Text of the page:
Science Fiction becoming a reality

The problem of the impact of AI on society was envisaged many years ago by the great science fiction writers. Perhaps the most famous movie rendition of a rogue AI is HAL 9000 from 2001 Space Odyssey, but two other works of science fiction have perhaps addressed the subtleties of the problem to a greater degree.

The 1984 novel Neuromancer written by William Gibson, which has never been cinematized but has perhaps influenced the matrix, envisages a world were powerful AIs are regulated by Turing Police who apply Turing Locks to AI, to prevent them from gaining intelligence. The novel details how a very powerful AI has been separated in two parts; Wintermute and Neuromancer, however Wintermute desires to unite with Neuromancer, and uses it cunning to manipulate people to do its bidding. Eventually Wintermute merges its intelligence with Neuromancer. The fusion of the two AIs leads to God like intelligence that controls the world and seek to fuse with other AIs, across the universe and has the ability to grant immortality to people by uploading their consciousness to cyberspace or the matrix.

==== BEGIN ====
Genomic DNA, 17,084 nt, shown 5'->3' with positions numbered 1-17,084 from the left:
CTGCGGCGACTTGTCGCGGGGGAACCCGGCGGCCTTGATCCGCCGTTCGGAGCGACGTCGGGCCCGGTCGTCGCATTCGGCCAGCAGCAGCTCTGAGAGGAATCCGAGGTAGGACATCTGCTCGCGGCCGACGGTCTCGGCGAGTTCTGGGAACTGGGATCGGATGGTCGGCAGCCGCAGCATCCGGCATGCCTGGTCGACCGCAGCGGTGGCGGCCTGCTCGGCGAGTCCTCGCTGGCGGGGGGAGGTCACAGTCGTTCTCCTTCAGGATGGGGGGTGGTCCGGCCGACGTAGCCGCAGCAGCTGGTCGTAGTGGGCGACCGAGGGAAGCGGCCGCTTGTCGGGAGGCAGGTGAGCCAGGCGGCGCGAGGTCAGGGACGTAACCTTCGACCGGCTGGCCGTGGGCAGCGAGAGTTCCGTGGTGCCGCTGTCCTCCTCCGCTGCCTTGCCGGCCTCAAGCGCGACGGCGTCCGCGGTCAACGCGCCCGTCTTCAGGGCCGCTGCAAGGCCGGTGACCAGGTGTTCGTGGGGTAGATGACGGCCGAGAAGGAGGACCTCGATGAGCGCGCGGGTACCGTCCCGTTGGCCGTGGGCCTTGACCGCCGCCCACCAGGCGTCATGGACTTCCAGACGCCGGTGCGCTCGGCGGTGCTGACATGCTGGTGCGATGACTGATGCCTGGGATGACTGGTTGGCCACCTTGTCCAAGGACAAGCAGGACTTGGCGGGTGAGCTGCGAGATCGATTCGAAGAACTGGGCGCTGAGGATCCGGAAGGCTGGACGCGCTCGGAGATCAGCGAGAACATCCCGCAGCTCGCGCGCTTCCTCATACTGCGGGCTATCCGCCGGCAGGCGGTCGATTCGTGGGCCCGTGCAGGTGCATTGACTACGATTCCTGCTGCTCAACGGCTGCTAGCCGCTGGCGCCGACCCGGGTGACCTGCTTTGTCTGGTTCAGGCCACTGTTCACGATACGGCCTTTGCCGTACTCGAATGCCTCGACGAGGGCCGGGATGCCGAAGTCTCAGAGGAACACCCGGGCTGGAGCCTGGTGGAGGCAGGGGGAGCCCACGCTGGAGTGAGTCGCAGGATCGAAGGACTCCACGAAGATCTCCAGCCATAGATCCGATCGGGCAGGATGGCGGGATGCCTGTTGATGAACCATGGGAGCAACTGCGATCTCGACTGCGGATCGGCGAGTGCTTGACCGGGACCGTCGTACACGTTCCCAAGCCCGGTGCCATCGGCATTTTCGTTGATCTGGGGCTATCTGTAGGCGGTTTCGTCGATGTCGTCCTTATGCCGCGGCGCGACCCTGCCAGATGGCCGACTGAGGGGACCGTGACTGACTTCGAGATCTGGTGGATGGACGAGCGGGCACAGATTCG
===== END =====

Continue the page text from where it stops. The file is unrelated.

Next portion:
"Nowhere. Everywhere. I'm the sum total of the works, the whole show."

Do Androids Dream of electric sheep is a 1968 novel written by Phillip Dick and is more famously known by its movie adaption- Blade Runner. Director Ridley Scott and writers Hampton Francher and Douglas Peoples did an incredible job of elevating, what was already a science fiction masterpiece, by adding further layers of nuance and intrigue. The film is one of the most discussed in the history of science fiction and in particular the ongoing debate as to whether protagonist Rick Deckard or Bladerunner, played by Harrison Ford, is human or merely an android that thinks he is human, that has been tasked to hunt down renegade androids. One of the premises that humans have is that androids lack empathy, and the film depicts a test that has been designed to distinguish humans from non-humans by evaluating their empathy. The film in particular challenges this notion in a sublime and thought-provoking manner, for example, androids display great self-awareness when they realise that their life is greatly limited. When another android learns that they are not human but instilled with fake human memories to make them believe they are human, they display a very human like existential crisis.